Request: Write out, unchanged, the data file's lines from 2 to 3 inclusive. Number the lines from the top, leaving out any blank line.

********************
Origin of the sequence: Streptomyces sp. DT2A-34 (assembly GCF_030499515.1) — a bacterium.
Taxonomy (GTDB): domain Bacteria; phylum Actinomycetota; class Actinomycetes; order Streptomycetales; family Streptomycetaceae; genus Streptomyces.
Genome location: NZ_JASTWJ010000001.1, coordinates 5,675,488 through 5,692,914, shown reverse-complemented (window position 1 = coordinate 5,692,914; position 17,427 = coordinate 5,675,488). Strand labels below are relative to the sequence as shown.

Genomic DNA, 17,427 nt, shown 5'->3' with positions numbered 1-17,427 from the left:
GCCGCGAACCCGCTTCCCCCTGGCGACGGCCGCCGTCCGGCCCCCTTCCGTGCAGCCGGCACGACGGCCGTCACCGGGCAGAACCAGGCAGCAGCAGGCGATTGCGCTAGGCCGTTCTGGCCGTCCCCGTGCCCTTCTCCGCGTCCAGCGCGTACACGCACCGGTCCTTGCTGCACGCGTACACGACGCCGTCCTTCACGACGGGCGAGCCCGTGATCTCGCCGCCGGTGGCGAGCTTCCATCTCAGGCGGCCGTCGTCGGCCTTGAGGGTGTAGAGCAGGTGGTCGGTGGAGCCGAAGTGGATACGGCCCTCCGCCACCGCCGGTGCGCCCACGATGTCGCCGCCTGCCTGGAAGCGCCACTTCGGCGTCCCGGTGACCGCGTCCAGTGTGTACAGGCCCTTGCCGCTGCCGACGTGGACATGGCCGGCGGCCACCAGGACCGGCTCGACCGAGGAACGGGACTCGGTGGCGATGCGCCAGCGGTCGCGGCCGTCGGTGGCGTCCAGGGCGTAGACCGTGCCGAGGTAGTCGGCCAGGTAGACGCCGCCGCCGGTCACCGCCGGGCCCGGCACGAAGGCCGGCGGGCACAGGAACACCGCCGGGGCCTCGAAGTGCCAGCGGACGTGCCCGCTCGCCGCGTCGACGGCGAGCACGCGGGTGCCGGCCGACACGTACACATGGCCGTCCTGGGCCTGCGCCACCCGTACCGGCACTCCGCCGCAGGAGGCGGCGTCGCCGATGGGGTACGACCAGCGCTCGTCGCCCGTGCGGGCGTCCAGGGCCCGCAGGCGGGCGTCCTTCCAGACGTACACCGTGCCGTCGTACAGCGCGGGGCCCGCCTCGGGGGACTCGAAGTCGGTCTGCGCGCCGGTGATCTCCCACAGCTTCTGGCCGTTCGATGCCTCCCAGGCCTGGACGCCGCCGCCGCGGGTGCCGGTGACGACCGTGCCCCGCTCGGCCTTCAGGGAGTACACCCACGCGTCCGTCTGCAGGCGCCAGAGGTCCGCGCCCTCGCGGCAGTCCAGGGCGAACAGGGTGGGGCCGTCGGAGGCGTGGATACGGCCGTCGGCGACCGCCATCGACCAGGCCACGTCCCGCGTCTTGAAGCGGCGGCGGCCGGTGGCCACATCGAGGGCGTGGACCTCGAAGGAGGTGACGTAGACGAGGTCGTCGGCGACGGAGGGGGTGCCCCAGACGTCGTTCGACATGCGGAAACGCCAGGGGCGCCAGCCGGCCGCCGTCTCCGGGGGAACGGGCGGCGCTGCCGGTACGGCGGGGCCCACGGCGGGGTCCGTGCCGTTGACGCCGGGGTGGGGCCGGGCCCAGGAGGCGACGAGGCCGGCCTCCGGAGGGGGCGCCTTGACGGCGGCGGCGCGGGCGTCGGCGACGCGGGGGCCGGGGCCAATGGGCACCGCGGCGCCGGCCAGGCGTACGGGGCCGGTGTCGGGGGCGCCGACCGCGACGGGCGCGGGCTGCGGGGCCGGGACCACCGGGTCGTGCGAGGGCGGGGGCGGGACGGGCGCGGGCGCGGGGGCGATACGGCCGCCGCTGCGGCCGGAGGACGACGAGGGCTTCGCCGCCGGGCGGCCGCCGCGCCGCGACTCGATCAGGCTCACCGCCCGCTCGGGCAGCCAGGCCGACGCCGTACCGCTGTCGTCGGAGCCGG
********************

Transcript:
Taxonomy (GTDB): domain Bacteria; phylum Actinomycetota; class Actinomycetes; order Streptomycetales; family Streptomycetaceae; genus Streptomyces.
Genome location: NZ_JASTWJ010000001.1, coordinates 5,675,488 through 5,692,914, shown reverse-complemented (window position 1 = coordinate 5,692,914; position 17,427 = coordinate 5,675,488). Strand labels below are relative to the sequence as shown.